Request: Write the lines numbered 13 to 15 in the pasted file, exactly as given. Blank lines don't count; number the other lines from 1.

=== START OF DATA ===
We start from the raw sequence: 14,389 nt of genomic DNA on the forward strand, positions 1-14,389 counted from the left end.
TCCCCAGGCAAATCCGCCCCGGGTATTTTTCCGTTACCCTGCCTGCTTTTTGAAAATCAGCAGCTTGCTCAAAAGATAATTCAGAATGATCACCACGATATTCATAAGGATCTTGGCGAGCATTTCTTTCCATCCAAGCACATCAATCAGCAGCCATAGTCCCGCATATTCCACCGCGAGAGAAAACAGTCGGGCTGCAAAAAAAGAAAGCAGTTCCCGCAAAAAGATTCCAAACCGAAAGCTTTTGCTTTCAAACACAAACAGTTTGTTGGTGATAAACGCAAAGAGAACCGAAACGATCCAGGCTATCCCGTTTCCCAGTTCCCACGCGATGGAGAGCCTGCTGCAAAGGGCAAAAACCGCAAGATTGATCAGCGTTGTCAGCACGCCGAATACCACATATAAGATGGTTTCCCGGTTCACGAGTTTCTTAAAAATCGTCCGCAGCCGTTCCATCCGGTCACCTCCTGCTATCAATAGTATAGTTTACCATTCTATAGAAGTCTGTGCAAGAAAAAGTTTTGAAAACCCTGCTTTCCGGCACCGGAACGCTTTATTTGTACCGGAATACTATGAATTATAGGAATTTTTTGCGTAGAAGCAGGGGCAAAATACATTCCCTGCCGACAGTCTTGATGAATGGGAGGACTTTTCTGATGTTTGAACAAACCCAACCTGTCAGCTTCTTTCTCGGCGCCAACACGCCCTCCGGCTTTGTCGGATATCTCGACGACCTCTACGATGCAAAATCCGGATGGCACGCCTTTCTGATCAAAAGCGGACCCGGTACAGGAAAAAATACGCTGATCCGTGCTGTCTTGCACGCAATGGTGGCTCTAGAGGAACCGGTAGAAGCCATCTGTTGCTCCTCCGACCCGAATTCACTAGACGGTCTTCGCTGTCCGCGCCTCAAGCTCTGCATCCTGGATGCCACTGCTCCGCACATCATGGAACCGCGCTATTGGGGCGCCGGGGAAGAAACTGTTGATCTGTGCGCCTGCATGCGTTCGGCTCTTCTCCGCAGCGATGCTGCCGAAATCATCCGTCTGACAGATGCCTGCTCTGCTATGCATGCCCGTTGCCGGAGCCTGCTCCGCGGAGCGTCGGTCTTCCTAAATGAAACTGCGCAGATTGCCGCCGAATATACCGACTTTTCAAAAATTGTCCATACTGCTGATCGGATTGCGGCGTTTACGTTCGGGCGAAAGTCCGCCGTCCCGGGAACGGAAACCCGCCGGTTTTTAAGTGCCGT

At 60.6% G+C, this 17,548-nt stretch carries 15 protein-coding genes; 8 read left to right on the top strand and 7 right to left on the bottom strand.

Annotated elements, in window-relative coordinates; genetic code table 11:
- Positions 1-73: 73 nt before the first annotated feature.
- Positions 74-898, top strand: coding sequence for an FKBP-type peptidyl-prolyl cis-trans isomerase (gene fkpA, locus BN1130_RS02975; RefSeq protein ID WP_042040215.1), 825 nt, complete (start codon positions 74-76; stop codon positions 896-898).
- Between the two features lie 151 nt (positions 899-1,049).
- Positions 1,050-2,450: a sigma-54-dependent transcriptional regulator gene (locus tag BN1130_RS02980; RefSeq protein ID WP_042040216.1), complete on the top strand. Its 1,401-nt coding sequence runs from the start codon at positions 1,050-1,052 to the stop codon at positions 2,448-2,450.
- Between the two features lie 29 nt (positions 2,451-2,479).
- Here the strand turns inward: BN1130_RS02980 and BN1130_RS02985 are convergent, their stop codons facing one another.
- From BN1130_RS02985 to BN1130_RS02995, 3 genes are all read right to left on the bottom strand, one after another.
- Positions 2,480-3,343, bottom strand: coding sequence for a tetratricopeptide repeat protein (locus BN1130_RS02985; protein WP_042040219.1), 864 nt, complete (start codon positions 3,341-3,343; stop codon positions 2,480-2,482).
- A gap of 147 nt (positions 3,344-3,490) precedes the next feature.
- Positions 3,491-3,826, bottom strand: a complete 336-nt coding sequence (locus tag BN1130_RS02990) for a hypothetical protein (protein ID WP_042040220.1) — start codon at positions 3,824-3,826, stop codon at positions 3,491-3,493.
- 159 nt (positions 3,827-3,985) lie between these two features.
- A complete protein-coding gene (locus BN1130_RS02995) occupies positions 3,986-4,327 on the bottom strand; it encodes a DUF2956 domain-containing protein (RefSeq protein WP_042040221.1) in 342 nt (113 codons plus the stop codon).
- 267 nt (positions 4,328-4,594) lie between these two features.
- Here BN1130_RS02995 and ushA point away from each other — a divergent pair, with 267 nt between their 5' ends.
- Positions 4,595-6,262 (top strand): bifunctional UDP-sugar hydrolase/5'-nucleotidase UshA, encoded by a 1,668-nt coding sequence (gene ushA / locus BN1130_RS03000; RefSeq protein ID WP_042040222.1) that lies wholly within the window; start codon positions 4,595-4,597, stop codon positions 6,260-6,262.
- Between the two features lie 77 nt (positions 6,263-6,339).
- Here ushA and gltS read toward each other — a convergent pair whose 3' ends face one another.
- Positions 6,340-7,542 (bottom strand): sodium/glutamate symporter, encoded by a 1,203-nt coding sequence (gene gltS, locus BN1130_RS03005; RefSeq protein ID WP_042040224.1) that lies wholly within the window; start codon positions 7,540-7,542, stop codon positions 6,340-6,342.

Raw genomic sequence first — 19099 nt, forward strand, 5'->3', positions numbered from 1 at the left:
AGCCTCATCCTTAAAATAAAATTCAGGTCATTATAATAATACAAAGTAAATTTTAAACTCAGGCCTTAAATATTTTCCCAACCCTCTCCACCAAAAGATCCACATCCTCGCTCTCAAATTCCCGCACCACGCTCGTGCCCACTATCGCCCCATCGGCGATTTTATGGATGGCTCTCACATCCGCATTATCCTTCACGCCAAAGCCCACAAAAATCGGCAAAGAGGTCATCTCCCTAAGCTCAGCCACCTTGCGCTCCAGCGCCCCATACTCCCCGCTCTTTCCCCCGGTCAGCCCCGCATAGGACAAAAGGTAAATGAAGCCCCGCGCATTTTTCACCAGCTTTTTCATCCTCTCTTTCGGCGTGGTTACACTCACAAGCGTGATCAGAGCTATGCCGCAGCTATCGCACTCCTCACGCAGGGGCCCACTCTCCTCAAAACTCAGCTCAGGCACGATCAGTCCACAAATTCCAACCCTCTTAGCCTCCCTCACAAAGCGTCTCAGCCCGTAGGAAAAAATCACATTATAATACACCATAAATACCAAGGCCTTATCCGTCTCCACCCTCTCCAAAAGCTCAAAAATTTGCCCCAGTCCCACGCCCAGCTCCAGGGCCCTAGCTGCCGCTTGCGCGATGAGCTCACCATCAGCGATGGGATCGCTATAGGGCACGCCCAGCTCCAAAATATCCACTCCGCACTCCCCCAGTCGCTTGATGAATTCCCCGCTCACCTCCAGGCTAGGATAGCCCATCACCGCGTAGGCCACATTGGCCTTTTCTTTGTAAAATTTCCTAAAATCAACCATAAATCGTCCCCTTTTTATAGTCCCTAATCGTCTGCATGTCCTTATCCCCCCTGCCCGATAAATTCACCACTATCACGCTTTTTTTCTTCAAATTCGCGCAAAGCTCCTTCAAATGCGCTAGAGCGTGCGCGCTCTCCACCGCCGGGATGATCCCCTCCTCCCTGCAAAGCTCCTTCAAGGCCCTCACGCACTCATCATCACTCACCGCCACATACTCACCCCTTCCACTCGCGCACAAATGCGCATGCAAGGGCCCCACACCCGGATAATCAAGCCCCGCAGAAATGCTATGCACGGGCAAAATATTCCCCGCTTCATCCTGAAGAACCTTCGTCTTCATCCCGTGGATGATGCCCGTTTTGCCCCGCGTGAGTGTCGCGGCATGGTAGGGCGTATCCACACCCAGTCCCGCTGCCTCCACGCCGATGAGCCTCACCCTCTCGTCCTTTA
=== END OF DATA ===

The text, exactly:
- A gap of 147 nt (positions 3,344-3,490) precedes the next feature.
- Positions 3,491-3,826, bottom strand: a complete 336-nt coding sequence (locus tag BN1130_RS02990) for a hypothetical protein (protein ID WP_042040220.1) — start codon at positions 3,824-3,826, stop codon at positions 3,491-3,493.
- 159 nt (positions 3,827-3,985) lie between these two features.